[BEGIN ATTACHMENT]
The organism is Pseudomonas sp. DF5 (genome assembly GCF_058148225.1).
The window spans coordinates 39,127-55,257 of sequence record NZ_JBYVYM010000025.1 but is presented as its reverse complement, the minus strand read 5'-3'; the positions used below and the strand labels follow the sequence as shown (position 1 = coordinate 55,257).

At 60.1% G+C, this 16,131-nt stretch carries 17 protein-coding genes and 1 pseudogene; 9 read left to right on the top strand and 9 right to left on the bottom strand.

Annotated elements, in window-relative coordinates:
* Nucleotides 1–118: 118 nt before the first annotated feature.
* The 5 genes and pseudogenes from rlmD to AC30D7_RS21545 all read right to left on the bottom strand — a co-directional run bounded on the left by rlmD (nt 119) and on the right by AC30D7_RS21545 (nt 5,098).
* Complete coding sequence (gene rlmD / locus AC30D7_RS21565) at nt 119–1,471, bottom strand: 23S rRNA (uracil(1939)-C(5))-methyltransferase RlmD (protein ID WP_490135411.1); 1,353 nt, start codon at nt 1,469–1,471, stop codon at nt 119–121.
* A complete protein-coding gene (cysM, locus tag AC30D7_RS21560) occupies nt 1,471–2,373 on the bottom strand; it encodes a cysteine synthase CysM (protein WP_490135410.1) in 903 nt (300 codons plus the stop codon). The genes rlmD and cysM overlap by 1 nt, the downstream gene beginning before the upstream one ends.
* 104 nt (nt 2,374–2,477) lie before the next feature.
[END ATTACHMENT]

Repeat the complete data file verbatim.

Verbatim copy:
The organism is Pseudomonas sp. DF5 (genome assembly GCF_058148225.1).
The window spans coordinates 39,127-55,257 of sequence record NZ_JBYVYM010000025.1 but is presented as its reverse complement, the minus strand read 5'-3'; the positions used below and the strand labels follow the sequence as shown (position 1 = coordinate 55,257).

At 60.1% G+C, this 16,131-nt stretch carries 17 protein-coding genes and 1 pseudogene; 9 read left to right on the top strand and 9 right to left on the bottom strand.

Annotated elements, in window-relative coordinates:
* Nucleotides 1–118: 118 nt before the first annotated feature.
* The 5 genes and pseudogenes from rlmD to AC30D7_RS21545 all read right to left on the bottom strand — a co-directional run bounded on the left by rlmD (nt 119) and on the right by AC30D7_RS21545 (nt 5,098).
* Complete coding sequence (gene rlmD / locus AC30D7_RS21565) at nt 119–1,471, bottom strand: 23S rRNA (uracil(1939)-C(5))-methyltransferase RlmD (protein ID WP_490135411.1); 1,353 nt, start codon at nt 1,469–1,471, stop codon at nt 119–121.
* A complete protein-coding gene (cysM, locus tag AC30D7_RS21560) occupies nt 1,471–2,373 on the bottom strand; it encodes a cysteine synthase CysM (protein WP_490135410.1) in 903 nt (300 codons plus the stop codon). The genes rlmD and cysM overlap by 1 nt, the downstream gene beginning before the upstream one ends.
* 104 nt (nt 2,374–2,477) lie before the next feature.